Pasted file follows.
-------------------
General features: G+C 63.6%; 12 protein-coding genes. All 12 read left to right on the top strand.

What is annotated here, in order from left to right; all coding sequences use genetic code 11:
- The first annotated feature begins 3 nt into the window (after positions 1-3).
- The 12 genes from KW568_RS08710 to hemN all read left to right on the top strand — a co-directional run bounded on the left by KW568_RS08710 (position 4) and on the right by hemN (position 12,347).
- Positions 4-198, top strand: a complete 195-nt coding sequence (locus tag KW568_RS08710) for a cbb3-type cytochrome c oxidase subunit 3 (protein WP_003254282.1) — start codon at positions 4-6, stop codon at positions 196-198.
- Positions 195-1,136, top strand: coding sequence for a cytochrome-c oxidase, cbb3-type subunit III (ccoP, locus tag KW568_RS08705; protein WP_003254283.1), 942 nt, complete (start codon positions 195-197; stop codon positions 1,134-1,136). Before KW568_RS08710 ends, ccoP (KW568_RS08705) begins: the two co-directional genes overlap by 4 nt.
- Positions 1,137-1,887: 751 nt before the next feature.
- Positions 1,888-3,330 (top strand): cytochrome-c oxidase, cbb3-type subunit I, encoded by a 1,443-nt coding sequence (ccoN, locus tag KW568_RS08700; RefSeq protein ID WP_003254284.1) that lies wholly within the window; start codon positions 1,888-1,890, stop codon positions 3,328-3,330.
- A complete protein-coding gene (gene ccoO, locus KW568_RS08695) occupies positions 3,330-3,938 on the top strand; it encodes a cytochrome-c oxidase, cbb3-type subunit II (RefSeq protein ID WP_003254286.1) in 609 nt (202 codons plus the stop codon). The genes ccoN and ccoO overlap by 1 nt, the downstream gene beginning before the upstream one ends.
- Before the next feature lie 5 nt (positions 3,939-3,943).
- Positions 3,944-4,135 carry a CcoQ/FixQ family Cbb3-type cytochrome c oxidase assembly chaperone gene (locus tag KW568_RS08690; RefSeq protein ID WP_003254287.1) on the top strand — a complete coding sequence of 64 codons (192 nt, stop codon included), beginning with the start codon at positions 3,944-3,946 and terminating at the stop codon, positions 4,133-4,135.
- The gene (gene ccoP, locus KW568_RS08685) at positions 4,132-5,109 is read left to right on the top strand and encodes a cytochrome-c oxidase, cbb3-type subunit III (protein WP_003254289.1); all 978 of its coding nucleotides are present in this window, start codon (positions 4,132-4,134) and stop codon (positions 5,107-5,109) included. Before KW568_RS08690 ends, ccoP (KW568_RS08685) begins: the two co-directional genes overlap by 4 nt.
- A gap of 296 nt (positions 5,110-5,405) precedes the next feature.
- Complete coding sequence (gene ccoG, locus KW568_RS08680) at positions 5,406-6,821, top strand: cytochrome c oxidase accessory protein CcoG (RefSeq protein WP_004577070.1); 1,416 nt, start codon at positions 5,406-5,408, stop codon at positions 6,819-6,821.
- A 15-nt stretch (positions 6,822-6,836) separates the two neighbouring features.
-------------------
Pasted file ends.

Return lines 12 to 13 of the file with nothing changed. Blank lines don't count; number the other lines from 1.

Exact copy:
- The gene (gene ccoP, locus KW568_RS08685) at positions 4,132-5,109 is read left to right on the top strand and encodes a cytochrome-c oxidase, cbb3-type subunit III (protein WP_003254289.1); all 978 of its coding nucleotides are present in this window, start codon (positions 4,132-4,134) and stop codon (positions 5,107-5,109) included. Before KW568_RS08690 ends, ccoP (KW568_RS08685) begins: the two co-directional genes overlap by 4 nt.
- A gap of 296 nt (positions 5,110-5,405) precedes the next feature.